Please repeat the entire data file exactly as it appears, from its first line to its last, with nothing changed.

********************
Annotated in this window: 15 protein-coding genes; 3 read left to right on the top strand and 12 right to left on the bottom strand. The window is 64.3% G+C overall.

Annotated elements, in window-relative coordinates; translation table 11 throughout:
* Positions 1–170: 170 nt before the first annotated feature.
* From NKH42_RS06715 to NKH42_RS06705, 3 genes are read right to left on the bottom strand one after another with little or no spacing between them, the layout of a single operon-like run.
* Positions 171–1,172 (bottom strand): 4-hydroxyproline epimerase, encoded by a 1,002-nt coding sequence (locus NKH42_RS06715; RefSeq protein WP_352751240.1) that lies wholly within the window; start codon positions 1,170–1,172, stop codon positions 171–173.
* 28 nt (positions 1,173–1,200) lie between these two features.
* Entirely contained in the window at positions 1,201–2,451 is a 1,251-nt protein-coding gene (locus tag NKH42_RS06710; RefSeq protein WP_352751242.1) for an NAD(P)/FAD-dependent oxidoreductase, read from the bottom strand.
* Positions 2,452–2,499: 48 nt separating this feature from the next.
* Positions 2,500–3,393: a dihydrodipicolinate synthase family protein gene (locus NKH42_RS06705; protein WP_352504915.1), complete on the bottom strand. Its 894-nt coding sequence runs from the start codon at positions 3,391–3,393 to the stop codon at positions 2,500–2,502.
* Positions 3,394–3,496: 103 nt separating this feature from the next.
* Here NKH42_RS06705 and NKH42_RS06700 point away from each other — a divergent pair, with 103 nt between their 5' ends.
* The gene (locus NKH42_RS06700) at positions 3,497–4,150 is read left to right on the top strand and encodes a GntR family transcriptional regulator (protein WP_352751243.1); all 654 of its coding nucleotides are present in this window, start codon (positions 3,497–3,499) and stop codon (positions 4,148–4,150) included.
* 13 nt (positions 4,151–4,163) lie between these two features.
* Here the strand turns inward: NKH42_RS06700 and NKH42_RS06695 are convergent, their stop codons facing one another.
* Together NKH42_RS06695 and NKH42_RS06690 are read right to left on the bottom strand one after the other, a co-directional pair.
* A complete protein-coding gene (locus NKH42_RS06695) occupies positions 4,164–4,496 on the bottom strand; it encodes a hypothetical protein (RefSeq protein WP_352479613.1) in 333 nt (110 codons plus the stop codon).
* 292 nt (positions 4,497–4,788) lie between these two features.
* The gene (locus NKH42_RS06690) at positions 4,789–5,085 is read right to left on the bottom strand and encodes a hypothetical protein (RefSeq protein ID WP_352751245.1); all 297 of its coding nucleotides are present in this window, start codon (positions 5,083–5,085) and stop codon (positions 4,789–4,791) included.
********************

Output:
Annotated in this window: 15 protein-coding genes; 3 read left to right on the top strand and 12 right to left on the bottom strand. The window is 64.3% G+C overall.

Annotated elements, in window-relative coordinates; translation table 11 throughout:
* Positions 1–170: 170 nt before the first annotated feature.
* From NKH42_RS06715 to NKH42_RS06705, 3 genes are read right to left on the bottom strand one after another with little or no spacing between them, the layout of a single operon-like run.
* Positions 171–1,172 (bottom strand): 4-hydroxyproline epimerase, encoded by a 1,002-nt coding sequence (locus NKH42_RS06715; RefSeq protein WP_352751240.1) that lies wholly within the window; start codon positions 1,170–1,172, stop codon positions 171–173.
* 28 nt (positions 1,173–1,200) lie between these two features.
* Entirely contained in the window at positions 1,201–2,451 is a 1,251-nt protein-coding gene (locus tag NKH42_RS06710; RefSeq protein WP_352751242.1) for an NAD(P)/FAD-dependent oxidoreductase, read from the bottom strand.
* Positions 2,452–2,499: 48 nt separating this feature from the next.
* Positions 2,500–3,393: a dihydrodipicolinate synthase family protein gene (locus NKH42_RS06705; protein WP_352504915.1), complete on the bottom strand. Its 894-nt coding sequence runs from the start codon at positions 3,391–3,393 to the stop codon at positions 2,500–2,502.
* Positions 3,394–3,496: 103 nt separating this feature from the next.
* Here NKH42_RS06705 and NKH42_RS06700 point away from each other — a divergent pair, with 103 nt between their 5' ends.
* The gene (locus NKH42_RS06700) at positions 3,497–4,150 is read left to right on the top strand and encodes a GntR family transcriptional regulator (protein WP_352751243.1); all 654 of its coding nucleotides are present in this window, start codon (positions 3,497–3,499) and stop codon (positions 4,148–4,150) included.
* 13 nt (positions 4,151–4,163) lie between these two features.
* Here the strand turns inward: NKH42_RS06700 and NKH42_RS06695 are convergent, their stop codons facing one another.
* Together NKH42_RS06695 and NKH42_RS06690 are read right to left on the bottom strand one after the other, a co-directional pair.
* A complete protein-coding gene (locus NKH42_RS06695) occupies positions 4,164–4,496 on the bottom strand; it encodes a hypothetical protein (RefSeq protein WP_352479613.1) in 333 nt (110 codons plus the stop codon).
* 292 nt (positions 4,497–4,788) lie between these two features.
* The gene (locus NKH42_RS06690) at positions 4,789–5,085 is read right to left on the bottom strand and encodes a hypothetical protein (RefSeq protein ID WP_352751245.1); all 297 of its coding nucleotides are present in this window, start codon (positions 5,083–5,085) and stop codon (positions 4,789–4,791) included.